MikeN From , joined Dec 1969, posts, RR: Reply 1, posted (12 years 5 months 1 week 6 days 7 hours ago) and read 2195 times:
1.) It's a great concept.
2.) It's a very complicated weapon system.
3.) It's gonna take a while the work out the kinks.
4.) The USMC and Bell were wrong for misleading the government and the American public. I also think they had "Go Fever" which lead to several crashes.
I like this aircraft and we need it. But, there needs to be more testing before putting it into service. The Osprey is likely way ahead of its time, that's why they're having a hard time fixing its problems.
Tomh From United States of America, joined May 1999, 960 posts, RR: 2 Reply 3, posted (12 years 5 months 1 week 5 days 10 hours ago) and read 2176 times:
It would be a great advancement to the aviation world if we could get beyond this silly helicopter concept as the only way to obtain practical vertical takeoff/landing.
That most helicopter designers still have to include tail rotors on their aircraft seems quite antiquated at this point in time.
The Osprey offers us twice the cruising speed of a helicopter with the practicality of vertical operation. I hope a civil equivalent surfaces soon, as this would increase the chances of success for this very important alternative to the chopper.
GDB From United Kingdom, joined May 2001, 12952 posts, RR: 79 Reply 4, posted (12 years 5 months 1 week 5 days 5 hours ago) and read 2179 times:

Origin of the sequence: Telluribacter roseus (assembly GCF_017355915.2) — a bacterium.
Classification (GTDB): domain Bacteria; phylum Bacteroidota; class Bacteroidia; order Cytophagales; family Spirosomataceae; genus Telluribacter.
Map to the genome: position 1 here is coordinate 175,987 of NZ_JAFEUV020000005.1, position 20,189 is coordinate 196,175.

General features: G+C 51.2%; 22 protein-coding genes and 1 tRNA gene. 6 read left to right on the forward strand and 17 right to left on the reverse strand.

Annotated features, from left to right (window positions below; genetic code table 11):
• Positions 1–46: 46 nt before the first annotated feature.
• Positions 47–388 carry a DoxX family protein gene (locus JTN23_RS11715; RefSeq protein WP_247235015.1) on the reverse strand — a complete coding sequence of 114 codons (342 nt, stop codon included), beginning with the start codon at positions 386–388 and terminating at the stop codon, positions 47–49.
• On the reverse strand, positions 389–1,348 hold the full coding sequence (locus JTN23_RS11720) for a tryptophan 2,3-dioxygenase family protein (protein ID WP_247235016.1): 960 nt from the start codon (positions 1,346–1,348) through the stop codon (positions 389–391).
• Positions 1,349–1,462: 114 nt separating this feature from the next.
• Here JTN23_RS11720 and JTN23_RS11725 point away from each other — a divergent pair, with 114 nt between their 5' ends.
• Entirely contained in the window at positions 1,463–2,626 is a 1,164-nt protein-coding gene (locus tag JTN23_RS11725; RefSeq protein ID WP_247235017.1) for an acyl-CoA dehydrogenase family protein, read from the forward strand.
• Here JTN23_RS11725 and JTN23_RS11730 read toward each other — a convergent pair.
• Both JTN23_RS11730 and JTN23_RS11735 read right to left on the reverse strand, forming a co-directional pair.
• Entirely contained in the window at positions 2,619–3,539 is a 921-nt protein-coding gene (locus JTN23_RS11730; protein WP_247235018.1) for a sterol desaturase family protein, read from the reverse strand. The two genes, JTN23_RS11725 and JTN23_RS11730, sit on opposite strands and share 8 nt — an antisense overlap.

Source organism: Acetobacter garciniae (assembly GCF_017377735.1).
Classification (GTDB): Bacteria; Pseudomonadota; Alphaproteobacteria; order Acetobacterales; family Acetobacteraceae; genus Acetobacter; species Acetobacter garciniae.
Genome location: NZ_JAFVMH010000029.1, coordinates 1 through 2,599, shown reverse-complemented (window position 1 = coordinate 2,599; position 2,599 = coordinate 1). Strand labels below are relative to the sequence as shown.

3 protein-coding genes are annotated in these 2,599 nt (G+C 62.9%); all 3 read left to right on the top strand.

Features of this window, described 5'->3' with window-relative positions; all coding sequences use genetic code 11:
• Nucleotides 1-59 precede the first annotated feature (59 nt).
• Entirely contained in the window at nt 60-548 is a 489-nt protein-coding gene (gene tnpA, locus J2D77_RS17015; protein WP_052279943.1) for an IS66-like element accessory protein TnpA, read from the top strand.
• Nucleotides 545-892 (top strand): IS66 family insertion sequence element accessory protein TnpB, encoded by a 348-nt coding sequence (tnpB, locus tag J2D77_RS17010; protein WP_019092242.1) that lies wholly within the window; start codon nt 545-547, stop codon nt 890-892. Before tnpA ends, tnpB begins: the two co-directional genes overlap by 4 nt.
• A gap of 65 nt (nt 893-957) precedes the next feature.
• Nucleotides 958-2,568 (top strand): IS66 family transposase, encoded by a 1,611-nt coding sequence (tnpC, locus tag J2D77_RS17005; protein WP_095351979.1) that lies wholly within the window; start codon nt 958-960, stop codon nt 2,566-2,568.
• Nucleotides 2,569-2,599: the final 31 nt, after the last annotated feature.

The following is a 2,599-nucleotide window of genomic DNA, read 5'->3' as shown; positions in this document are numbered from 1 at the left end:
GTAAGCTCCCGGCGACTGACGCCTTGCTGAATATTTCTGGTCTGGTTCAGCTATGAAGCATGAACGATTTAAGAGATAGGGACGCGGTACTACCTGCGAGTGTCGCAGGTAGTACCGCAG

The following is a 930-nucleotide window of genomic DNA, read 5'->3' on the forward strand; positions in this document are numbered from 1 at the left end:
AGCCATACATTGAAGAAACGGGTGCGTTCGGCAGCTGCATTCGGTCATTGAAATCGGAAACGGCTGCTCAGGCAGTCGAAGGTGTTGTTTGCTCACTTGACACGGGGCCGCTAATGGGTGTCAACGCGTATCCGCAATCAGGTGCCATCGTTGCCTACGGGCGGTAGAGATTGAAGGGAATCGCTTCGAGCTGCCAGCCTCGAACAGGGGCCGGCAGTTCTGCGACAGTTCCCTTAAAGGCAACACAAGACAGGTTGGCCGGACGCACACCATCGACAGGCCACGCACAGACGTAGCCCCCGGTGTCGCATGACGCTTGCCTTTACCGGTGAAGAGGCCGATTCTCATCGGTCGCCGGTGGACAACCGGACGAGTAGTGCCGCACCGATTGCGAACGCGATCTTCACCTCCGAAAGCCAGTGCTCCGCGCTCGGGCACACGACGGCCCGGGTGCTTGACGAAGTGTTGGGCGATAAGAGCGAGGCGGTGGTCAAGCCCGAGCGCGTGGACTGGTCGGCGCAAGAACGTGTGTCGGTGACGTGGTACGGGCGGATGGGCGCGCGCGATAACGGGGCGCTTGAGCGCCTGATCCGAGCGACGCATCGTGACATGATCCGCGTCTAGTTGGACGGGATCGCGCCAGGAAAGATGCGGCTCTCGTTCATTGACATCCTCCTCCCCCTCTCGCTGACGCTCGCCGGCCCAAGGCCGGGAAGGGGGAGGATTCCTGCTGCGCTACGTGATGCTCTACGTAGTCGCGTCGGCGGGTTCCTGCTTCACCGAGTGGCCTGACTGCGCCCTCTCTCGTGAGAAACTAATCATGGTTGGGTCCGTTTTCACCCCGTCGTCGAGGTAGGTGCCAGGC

The Osprey's very protracted development wasn't helped by a funding squeeze in 1990-92 as the then Sec.Def, Dick Cheney tried to axe it.
They are going to have to make their minds up either way soon, those USMC CH-46's cannot go on forever.
With Cheney now VP, will he try to finish the job and kill it this time?
JohnM From United States of America, joined Feb 2001, 332 posts, RR: 0 Reply 5, posted (12 years 5 months 1 week 4 days 21 hours ago) and read 2178 times:
If compared with a modern capable helicoper such as the Agusta/Westland EH-101, the Ospry doesn't shine quite as brightly in my opinion. The V-22 is another drink out of the same cup as the Harrier. Poor accident rate, expensive and hard to maintain. I have a friend who is a Boeing Mech on the Ospry, and it is a demanding airplane to repair. Nothing beats a helicopter in the vert lift business. I think it will be the USMC's C-5, and I've been there. Newer stuff should be easier to fix and get the job done, not the opposite.
GDB From United Kingdom, joined May 2001, 12952 posts, RR: 79 Reply 6, posted (12 years 5 months 6 days 4 hours ago) and read 2157 times:
Certainly some parallels with the Harrier, but in the Falklands war, 8000 miles from base, RN/RAF Harriers had very high availability. Before the war, some RAF pilots had not even seen a carrier, let alone operated from one in wartime.
But removing a wing to change an engine cannot be much fun!
From the earliest days the RAF deployed regulary in the field, which may account for the performance in the South Atlantic.
UK services accident rate was not too high, considering the radical nature of the aircraft.
I've heard that C5 problems have a lot to do with a lack of funding, could that have been a factor in USMC Harrier operations too?
If the Osprey enters service, I shudder to think what would happen if the proper funding was not forthcoming. Has that already been a factor in it's problems so far?
It certainly looks a complicated beast.
TomH From United States of America, joined May 1999, 960 posts, RR: 2 Reply 7, posted (12 years 5 months 5 days 23 hours ago) and read 2146 times:
Unable to send this to you direct email, so will do it here. My apologies that it is off the Osprey subject.